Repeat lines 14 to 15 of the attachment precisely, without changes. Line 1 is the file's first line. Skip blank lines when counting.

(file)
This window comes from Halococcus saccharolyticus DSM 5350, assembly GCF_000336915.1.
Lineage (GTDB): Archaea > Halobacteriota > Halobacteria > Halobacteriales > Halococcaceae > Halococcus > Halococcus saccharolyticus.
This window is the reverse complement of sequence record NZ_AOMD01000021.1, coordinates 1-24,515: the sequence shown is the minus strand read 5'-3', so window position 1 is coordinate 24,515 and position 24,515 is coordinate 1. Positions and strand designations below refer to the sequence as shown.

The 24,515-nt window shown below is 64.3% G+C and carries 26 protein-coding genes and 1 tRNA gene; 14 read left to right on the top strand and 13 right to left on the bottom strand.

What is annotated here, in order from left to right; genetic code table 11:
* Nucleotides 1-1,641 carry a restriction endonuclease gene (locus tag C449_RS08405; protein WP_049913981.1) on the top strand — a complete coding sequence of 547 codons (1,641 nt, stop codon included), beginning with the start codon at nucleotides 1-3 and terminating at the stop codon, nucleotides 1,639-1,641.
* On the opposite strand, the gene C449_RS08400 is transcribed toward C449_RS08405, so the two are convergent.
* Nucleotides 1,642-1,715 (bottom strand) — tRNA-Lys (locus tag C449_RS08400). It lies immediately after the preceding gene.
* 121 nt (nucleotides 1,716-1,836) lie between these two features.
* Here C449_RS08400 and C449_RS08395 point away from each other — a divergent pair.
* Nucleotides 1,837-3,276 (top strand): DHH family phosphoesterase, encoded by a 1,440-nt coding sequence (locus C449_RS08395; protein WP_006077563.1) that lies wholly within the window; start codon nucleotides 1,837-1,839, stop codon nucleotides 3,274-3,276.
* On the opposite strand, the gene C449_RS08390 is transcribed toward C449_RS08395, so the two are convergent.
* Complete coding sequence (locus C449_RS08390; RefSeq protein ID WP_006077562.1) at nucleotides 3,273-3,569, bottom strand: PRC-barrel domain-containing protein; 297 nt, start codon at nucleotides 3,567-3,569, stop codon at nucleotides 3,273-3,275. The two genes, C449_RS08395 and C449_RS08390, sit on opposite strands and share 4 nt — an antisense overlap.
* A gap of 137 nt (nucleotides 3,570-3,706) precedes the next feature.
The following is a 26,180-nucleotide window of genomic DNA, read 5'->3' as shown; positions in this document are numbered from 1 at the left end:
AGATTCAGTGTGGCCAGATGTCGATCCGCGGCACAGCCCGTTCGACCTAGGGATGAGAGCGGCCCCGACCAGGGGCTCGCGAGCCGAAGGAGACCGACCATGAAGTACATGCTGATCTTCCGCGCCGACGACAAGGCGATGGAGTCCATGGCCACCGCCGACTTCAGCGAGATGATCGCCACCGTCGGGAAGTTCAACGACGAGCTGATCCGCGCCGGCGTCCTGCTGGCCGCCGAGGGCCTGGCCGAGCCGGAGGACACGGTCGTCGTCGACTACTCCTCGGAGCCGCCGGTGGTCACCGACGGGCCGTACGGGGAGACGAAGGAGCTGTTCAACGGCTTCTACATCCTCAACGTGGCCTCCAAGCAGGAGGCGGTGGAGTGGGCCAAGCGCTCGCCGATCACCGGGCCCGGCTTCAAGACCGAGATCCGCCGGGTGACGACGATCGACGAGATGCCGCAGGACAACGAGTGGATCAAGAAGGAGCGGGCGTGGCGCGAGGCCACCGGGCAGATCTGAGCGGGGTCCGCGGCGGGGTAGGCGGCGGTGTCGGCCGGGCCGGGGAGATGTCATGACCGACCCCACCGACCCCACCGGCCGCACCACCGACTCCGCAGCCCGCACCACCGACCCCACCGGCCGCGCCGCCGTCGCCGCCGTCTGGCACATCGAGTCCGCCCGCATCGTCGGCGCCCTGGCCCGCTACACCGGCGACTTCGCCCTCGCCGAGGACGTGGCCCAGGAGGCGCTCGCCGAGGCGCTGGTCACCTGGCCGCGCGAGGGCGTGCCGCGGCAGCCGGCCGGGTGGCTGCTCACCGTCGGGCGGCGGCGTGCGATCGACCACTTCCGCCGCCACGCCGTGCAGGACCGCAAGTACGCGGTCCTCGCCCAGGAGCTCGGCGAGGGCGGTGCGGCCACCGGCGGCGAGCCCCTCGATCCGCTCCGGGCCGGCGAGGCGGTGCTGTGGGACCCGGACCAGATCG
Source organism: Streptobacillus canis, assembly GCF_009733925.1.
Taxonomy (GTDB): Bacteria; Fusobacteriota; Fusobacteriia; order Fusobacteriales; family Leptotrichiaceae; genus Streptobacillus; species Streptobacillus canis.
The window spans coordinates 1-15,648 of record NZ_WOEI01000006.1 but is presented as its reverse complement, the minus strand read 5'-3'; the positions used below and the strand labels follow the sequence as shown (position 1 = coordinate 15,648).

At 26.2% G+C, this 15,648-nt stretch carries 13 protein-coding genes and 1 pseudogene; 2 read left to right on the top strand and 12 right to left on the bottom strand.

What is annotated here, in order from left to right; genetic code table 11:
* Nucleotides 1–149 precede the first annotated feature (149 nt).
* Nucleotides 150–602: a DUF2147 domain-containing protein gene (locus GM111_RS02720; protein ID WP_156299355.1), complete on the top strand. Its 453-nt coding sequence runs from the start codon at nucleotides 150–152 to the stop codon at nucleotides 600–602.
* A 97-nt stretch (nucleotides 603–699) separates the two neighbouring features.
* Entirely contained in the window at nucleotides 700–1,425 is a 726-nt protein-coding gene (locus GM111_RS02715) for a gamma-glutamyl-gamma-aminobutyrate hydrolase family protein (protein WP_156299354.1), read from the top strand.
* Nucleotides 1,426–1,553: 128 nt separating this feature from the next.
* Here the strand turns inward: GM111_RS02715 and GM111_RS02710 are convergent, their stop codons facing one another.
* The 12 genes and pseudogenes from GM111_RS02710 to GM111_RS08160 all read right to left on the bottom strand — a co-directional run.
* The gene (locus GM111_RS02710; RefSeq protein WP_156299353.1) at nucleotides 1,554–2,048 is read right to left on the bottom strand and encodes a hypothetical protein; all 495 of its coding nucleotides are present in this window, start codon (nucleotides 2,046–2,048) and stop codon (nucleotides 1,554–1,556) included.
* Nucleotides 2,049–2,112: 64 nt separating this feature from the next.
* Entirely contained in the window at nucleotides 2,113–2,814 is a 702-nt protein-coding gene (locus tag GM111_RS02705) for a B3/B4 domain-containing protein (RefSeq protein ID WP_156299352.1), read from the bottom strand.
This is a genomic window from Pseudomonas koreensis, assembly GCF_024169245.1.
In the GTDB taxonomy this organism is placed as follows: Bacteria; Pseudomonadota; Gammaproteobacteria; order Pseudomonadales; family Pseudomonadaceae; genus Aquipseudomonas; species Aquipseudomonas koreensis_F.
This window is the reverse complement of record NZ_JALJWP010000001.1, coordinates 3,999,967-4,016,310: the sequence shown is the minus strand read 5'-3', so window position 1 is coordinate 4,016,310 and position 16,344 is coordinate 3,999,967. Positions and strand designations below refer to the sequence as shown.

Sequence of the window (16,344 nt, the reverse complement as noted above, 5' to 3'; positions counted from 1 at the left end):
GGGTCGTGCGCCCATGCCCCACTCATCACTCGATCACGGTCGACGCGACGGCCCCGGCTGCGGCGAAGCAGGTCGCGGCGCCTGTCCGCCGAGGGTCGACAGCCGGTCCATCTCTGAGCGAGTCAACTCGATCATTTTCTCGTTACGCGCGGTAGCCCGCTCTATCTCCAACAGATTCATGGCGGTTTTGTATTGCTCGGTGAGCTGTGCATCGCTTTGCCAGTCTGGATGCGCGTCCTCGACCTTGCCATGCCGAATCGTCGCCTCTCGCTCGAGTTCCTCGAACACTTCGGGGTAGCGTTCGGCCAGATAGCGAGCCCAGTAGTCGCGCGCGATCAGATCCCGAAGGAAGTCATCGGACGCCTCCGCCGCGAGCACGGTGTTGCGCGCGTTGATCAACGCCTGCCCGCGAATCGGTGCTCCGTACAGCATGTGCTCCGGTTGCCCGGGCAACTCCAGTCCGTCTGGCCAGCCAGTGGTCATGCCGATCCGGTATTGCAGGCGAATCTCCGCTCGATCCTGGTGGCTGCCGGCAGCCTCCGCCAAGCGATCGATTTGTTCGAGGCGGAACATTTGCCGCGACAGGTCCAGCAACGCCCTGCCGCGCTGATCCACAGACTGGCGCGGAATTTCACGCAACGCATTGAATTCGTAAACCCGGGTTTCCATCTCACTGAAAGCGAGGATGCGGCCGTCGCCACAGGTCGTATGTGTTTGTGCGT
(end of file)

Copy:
* A gap of 137 nt (nucleotides 3,570-3,706) precedes the next feature.
The following is a 26,180-nucleotide window of genomic DNA, read 5'->3' as shown; positions in this document are numbered from 1 at the left end: